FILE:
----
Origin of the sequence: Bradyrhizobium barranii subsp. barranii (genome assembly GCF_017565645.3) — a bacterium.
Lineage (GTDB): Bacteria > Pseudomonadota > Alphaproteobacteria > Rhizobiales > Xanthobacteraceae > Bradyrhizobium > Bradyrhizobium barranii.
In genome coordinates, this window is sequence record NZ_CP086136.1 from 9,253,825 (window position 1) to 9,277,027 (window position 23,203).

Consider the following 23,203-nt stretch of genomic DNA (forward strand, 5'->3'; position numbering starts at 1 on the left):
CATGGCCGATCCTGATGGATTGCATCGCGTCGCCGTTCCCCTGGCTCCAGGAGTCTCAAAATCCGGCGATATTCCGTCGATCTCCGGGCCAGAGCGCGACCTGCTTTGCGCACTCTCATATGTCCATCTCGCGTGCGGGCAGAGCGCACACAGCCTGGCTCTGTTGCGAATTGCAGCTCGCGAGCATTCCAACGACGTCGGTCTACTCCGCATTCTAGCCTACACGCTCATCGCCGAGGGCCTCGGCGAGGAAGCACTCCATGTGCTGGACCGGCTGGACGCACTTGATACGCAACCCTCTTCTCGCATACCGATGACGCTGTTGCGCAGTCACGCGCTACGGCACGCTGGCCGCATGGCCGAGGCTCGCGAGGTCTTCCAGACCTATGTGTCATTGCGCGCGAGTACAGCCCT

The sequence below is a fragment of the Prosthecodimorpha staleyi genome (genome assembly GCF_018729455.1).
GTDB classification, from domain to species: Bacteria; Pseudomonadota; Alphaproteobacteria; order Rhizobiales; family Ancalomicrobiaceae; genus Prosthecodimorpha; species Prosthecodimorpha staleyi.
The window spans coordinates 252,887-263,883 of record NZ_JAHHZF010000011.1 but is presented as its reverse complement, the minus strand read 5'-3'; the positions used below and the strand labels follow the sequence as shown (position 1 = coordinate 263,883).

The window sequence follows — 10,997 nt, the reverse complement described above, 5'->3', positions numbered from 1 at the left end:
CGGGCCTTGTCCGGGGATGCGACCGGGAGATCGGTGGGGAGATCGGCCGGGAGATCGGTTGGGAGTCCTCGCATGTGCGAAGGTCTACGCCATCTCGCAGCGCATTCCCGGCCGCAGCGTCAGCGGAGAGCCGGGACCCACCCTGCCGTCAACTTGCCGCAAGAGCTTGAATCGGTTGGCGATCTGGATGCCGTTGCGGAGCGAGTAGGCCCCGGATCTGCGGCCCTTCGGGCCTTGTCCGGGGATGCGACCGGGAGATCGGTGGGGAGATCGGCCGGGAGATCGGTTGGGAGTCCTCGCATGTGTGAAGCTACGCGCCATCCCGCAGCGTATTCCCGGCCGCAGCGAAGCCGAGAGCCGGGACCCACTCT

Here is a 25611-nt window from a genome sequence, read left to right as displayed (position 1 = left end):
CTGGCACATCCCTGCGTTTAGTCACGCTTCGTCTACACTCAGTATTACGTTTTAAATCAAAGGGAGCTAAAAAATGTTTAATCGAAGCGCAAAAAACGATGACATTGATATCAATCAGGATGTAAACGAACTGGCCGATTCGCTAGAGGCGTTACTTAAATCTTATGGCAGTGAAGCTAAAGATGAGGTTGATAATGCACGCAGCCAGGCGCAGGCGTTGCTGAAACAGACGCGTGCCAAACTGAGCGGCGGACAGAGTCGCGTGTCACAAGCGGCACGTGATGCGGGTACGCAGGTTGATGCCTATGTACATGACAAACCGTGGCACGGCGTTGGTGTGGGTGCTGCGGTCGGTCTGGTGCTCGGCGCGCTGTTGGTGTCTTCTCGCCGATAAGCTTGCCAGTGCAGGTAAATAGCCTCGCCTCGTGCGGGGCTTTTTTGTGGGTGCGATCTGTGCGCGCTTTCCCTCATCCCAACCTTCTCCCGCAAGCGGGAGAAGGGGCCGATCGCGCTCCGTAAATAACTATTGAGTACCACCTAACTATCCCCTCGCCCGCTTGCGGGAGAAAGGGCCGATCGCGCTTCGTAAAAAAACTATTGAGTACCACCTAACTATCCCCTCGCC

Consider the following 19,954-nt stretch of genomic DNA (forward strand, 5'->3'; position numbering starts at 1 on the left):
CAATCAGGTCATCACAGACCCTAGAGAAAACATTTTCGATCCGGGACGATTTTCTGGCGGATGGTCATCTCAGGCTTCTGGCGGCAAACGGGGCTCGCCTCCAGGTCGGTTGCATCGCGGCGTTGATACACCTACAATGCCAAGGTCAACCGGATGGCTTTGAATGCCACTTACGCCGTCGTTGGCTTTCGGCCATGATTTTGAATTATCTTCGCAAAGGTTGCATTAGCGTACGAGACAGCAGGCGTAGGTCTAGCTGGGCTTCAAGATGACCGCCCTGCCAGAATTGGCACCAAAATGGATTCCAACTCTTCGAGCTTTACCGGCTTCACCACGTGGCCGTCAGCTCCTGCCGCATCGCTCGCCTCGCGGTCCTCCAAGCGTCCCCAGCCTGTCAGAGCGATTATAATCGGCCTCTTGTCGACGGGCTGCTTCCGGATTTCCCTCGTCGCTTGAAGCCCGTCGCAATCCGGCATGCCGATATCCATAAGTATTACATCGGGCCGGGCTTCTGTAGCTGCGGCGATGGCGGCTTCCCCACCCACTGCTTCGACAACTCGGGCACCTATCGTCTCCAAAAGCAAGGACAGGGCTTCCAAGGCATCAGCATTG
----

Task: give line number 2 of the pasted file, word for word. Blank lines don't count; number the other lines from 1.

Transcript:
Lineage (GTDB): Bacteria > Pseudomonadota > Alphaproteobacteria > Rhizobiales > Xanthobacteraceae > Bradyrhizobium > Bradyrhizobium barranii.